Following these steps ensures a smooth Vault installation on the Ubuntu system using the package manager. There is no need to configure Vault, unlike with the manual installation. Verify the installation is successful by executing:

vault
vault command terminal output

Install Vault on Ubuntu via Binary Installation

While more complex, the binary method for Vault installation on Ubuntu offers flexibility, control, and ease of upgrade compared to other installation methods. It allows users to install Vault on various systems, customize configurations, and manage upgrades seamlessly. The following steps explain how to install Vault on Ubuntu via the binary installation process.

Step 1: Install Consul

Consul is a scalable service discovery and configuration system, offering features like service registration, health checks, and a distributed key-value store. Consul integration allows Vault to securely manage dynamic secrets and ensures reliable communication between Vault servers and clients.

To install Consul on Ubuntu, take the following steps:

1. Navigate to the official Consul webpage and click the Download icon.

2. The browser takes you to the Download page with all the available packages. Search for the Linux section and the Binary download subsection.

Binary download subsection

At the time of writing this article, the latest available version is 1.17.3. There are four available downloads for different system architectures:

  • 386. Meant for 32-bit x86 processors. Less common nowadays as most systems use 64-bit processors.
  • AMD64. Also known as x86_64. Used for 64-bit x86 processors. Most modern desktop and laptop computers use this architecture.
  • ARM. Meant for 32-bit ARM processors, commonly found in many embedded systems and some low-power devices.
  • ARM64. This is for 64-bit ARM processors, common in modern smartphones, tablets, and some servers.

3. Choose the download compatible with the system's architecture. In this example, it's AMD64.

4. Right-click the Download button and copy the link location, as it is needed in the next step.

copying download link address

5. Open the terminal and use the wget command to download the Consul package:

wget [copied URL]

In this example, it is:

wget https://releases.hashicorp.com/consul/1.17.3/consul_1.17.3_linux_amd64.zip
wget terminal output

6. Unzip the package with the command:

unzip consul_1.17.3_linux_amd64.zip
unzip consul terminal output

The command varies depending on the version. Make sure to use the correct version in the command.

Note: To download unzip software, use the command sudo apt install unzip –y.

7. Move the installation package by typing the following command:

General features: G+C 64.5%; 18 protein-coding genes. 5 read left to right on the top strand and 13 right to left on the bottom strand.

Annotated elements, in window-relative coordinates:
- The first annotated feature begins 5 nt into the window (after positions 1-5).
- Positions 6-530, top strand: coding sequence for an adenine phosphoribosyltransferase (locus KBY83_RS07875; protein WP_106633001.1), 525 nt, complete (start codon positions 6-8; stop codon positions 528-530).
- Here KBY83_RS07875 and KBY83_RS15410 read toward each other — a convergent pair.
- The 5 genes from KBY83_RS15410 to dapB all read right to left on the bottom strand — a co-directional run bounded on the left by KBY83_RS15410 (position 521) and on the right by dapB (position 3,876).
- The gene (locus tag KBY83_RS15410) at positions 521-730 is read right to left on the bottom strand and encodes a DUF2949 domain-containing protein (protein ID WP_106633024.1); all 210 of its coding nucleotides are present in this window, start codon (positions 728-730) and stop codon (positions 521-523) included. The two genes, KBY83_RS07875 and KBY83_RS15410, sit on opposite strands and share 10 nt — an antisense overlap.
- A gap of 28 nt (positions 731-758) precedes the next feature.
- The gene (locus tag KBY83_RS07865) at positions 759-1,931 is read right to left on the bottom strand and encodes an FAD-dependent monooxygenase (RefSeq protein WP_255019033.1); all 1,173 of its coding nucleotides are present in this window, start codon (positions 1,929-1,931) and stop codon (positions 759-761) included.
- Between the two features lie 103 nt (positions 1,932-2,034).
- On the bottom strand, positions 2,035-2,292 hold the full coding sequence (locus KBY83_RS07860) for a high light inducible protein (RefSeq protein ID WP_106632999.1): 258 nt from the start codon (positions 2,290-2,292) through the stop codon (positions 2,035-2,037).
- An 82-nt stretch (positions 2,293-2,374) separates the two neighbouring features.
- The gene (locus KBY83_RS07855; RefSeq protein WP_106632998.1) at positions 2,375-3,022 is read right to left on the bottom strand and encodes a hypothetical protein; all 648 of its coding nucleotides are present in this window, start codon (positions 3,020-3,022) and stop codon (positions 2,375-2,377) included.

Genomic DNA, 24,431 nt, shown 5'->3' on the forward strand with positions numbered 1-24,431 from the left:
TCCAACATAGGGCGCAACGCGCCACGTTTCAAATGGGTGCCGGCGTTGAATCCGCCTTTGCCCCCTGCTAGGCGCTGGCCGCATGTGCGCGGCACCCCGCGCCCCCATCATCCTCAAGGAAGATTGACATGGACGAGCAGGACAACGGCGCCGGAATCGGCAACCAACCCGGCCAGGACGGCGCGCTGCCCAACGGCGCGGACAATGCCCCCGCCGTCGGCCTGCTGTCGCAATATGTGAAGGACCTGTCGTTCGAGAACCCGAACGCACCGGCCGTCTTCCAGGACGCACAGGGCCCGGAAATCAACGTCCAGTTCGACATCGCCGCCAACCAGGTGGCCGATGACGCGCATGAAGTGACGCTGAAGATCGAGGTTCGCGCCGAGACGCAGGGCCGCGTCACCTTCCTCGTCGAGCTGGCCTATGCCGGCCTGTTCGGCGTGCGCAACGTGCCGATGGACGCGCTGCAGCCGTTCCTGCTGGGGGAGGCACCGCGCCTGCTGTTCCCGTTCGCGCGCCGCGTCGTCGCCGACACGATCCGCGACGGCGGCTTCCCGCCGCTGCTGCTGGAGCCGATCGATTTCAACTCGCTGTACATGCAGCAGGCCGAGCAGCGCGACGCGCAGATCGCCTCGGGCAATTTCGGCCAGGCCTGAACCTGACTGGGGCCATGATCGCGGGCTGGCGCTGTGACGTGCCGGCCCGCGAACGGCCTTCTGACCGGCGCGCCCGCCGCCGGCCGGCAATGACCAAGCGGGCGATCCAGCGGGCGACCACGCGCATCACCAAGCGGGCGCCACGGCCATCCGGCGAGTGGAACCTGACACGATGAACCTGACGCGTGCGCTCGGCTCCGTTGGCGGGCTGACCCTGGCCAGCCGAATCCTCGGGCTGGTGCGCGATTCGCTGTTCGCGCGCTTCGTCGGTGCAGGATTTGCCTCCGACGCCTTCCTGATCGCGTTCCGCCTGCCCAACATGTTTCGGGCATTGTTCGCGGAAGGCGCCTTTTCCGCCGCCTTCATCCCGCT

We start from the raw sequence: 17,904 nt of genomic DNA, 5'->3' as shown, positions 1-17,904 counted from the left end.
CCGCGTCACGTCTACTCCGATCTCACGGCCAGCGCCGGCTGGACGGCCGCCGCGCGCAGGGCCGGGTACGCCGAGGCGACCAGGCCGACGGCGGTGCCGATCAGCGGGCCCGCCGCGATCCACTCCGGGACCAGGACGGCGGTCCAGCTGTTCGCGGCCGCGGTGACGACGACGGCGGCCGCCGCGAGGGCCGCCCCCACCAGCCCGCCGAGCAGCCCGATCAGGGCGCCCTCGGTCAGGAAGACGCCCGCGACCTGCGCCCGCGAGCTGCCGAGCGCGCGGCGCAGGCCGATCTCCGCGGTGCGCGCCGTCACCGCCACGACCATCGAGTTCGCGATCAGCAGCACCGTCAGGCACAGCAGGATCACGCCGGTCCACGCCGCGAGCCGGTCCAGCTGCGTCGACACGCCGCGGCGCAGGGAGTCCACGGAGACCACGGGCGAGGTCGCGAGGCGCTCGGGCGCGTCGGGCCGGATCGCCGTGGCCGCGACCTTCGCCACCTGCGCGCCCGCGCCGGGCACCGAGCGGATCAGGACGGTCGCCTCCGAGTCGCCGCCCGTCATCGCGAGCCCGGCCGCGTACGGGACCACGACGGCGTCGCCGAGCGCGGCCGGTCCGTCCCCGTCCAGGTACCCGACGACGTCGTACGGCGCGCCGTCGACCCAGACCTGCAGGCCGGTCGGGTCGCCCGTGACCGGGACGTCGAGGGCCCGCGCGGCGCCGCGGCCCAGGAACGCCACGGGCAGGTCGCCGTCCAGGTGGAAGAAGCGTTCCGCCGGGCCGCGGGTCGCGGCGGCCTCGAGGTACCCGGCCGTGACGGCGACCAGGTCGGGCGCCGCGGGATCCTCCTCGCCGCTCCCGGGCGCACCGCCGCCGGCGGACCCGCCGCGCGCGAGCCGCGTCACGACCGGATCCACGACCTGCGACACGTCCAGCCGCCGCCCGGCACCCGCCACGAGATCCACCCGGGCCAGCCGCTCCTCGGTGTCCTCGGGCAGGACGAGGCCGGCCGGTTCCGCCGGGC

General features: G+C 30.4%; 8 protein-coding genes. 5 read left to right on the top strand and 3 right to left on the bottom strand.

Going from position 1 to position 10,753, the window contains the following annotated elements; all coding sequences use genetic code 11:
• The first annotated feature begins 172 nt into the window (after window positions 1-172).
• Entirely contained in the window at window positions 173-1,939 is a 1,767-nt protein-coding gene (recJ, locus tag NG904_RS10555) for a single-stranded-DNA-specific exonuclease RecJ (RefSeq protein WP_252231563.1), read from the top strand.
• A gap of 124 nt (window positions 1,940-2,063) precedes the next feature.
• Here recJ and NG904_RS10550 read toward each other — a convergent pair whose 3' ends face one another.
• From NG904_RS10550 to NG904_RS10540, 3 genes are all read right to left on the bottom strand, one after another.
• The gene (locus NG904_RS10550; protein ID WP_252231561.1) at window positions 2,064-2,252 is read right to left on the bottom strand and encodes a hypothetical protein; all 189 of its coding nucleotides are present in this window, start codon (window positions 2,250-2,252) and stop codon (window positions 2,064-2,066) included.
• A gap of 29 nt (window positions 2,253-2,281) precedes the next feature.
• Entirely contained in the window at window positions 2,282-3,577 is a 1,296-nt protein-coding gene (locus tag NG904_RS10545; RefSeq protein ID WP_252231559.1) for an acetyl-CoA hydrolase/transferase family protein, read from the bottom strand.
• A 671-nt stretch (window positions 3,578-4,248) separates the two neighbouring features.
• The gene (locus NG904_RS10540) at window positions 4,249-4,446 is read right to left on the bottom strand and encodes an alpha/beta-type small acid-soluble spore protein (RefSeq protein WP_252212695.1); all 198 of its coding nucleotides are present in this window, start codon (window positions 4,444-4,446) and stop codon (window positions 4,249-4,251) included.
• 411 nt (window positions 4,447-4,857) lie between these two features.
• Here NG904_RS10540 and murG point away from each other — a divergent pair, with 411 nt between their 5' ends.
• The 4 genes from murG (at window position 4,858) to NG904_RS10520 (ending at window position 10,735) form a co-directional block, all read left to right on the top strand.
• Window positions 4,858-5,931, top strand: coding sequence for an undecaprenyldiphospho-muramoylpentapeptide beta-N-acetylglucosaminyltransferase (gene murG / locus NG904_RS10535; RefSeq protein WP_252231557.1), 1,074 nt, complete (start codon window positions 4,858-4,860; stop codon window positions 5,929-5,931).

sudo mv consul /usr/bin

The command has no output. However, it moves the Consul installation package to /usr/bin, which allows users to execute the Consul binary from any directory within the system without specifying its full path.

8. Verifying the installation with the command:

consul
consul terminal output

The output lists all available consul commands.

Step 2: Configure Consul

1. Create and open a new file with a text editor of choice. This example uses Vim:

sudo vim /etc/systemd/system/consul.service

2. Add the following content to the consul.service file:

[Unit]

Description=Consul

Documentation=https://www.consul.io/

[Service]

ExecStart=/usr/bin/consul agent -server -ui -data-dir=/temp/consul -bootstrap-expect=1 -node=vault -bind=10.0.2.15 -config-dir=/etc/consul.d/

ExecReload=/bin/kill -HUP $MAINPID

LimitNOFILE=65536

[Install]

WantedBy=multi-user.target

consul.service configuration in vim

Note: In the ExecStart line, the -bind option should include your IP address. Make sure to add it.

The consul.service file content specifies its configuration and behavior and ensures it is automatically started during system boot. It includes:

  • [Unit]. Provides metadata about the unit, including a description and documentation link.
  • Description=Consul. Describes the service's purpose, which in this case is Consul.
  • Documentation=https://www.consul.io/. Provides a link to the documentation for Consul.
  • [Service]. Defines how the service is to be executed.
  • ExecStart=/usr/bin/consul agent. Specifies the command to start the Consul agent.
  • ExecReload=/bin/kill -HUP $MAINPID. Defines the command to reload the service configuration without stopping it completely.
  • LimitNOFILE=65536. Sets a limit on the number of open files the service has.